Tuesday, October 16, 2012

Get down, America!

This Presidential election is boring.

Yes it's easy to say that from afar. But despite all the coverage and all I hear from friends and family in the States, I'm left with my strongest feeling being "So What?" about the contest and both the candidates. If only there was something truly out of the ordinary out there.

It wasn't always this way.

Back in 1976 the US was faced with an exciting choice of either four more years of Chevy Chase doing the same joke all the time or a fresh faced outsider who some thought would make everything better again. Or there was another campaign in fiction that actually garnered thousands of votes in real life.

For many people if they've heard of "Howard the Duck" at all it's just as the name of a movie they've heard whispers of as one of the worst films of all time. Some may have heard of the intellectual property battles over the character, both the attempt by creator Steve Gerber to secure the ownership of the character and Disney's complaints about his similar look to Donald, forcing him into trousers. (Of course now that Disney own Marvel and thus ultimately Howard this should not be an issue. Has the duck finally dropped his trousers?)

But beyond the worlds of rubbish movies and IP battles, Howard the Duck was so much more. In 1975 he received his own comic book series that rapidly became a strong cult favourite. The key to understanding the series is that it's an existentialist satire in which the difference between seriousness and silliness is just a point of view. In it a foul tempered talking duck from another dimension wanders through our world, exposing and commenting on the absurdities around him.

Whilst travelling from Cleveland to New York, Howard and his human friend Beverley Switzler take jobs at the All-Night Party convention. Soon Howard finds himself as the party nominee on a platform of straightforward, honest offensive talking. He rapidly attracts the assassins and smear merchants.

With the slogan "Get Down, America!" and a managed campaign that tries to avoid saying anything, Howard could have swept to victory. But then on polling day the papers fall for a hoax and print an appallingly composited picture that purports to show Howard and Beverley in the bath together. These were the days before widespread early voting and the Clintons so Howard's chances evaporated. Nevertheless in the real world thousands of voters found a fowl talker from another dimension a better prospect than Ford or Carter (I can't imagine why...) and wrote-in votes for the Duck. Imagine if so many had done so and he'd actually won electoral votes...

But now in 2012 we have a boredomfest inflicted upon the entire world. If the media could leave the election to the States it would be okay, but when it fills the news everywhere one can't but express a rather loud yawn.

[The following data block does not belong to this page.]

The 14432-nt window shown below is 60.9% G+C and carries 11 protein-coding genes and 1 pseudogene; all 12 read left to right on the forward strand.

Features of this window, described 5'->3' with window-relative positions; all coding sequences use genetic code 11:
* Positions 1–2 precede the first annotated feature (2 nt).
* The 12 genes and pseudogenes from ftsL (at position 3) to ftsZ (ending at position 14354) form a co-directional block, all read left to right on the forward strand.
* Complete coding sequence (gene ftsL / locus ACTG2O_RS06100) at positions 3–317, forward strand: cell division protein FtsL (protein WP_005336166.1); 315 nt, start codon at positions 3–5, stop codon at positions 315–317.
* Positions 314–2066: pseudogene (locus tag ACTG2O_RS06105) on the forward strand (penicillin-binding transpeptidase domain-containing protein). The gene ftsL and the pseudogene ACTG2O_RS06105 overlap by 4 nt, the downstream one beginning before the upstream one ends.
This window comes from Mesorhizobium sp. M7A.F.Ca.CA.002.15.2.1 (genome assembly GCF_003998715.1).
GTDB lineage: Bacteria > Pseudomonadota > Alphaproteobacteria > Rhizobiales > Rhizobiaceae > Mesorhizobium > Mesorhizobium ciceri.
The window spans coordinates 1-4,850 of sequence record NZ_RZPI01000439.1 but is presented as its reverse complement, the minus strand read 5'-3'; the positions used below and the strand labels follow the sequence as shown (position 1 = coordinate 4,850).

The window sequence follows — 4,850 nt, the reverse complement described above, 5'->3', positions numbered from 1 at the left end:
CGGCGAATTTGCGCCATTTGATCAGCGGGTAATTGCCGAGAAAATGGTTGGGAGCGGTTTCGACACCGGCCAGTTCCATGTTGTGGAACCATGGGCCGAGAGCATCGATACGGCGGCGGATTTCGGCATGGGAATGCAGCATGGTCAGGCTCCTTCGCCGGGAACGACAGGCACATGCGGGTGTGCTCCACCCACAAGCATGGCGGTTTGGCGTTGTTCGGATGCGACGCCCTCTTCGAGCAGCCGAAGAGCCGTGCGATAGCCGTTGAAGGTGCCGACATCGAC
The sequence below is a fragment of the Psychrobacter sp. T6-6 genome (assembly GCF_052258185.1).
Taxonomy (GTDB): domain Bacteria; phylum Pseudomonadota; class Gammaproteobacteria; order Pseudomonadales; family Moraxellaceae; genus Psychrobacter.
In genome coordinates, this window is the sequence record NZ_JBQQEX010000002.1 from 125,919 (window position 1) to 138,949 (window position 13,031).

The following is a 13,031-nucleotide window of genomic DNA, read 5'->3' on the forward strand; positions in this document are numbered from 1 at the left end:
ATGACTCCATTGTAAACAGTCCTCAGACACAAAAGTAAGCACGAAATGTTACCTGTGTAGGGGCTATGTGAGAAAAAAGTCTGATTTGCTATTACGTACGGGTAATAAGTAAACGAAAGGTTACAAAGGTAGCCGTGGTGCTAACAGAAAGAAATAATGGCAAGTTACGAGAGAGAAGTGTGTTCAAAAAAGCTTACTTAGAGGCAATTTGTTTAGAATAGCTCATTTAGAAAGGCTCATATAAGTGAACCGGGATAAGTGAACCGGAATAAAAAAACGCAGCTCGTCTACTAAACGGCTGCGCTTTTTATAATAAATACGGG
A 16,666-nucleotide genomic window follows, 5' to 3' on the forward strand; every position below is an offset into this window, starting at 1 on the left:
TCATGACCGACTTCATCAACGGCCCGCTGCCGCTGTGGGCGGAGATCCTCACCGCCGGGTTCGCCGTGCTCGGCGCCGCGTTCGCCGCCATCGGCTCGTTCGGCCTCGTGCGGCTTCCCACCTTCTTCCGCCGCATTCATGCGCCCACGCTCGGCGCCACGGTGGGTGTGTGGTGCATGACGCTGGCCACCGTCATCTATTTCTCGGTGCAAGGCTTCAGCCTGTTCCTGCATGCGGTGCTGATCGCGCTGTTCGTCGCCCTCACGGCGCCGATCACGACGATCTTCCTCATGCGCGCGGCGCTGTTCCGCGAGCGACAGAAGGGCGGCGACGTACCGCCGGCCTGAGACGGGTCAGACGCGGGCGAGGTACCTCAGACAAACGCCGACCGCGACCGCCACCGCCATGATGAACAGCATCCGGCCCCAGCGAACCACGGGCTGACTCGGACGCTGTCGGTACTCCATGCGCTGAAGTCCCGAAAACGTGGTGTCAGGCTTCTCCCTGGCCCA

Is it too late to suggest people write-in Howard the Duck once more?

Friday, October 05, 2012

Tipping may not be a place in China...

...but that doesn't mean it should be compulsory.

The other night I was in a restaurant where the food was good but the service less than spectacular. In particular the waitress was invisible at some key moments such as when my friend wanted an additional item which took forever to ask for and then to come, and then when we needed to settle the bill in a hurry, due to one of us having a train to catch. (Given the restaurant's location, that can hardly be a novel situation.)

So I was not exactly amused that when the waitress came back to collect payment she paused to circle wording on the bill stating "Service not included" and asked one of us to write in a final total on the paper bill, in spite of the card reader including a stage to add such a tip discretely. She then proceeded to compound her errors by handing first the reader and then the card to the wrong person even after we'd manually corrected this.

Because of this poor service and upfront pushiness we opted to add nothing to the card payment and left no cash tip. In this decision we were unanimous.

Service should always be included in the upfront price - that's basic consumer transparency and employee protection. Staff wages should never be random amounts at the whim of how customers feel at the end and tips should be a bonus reward for good service, not an automatic hidden fee. And substandard staff who push their luck deserve what they get (or rather don't).

In fact making staff rely on tips is illegal in this country. "Service not included" is a very misleading form of wording that takes advantage of the unsure and encourages presumptions on both sides that tips are automatic. It is perfectly legitimate to refuse to give a tip, especially when the service is not up to scratch. And if the serving staff decide to drop utterly unsubtle hints then they deserve it to backfire.


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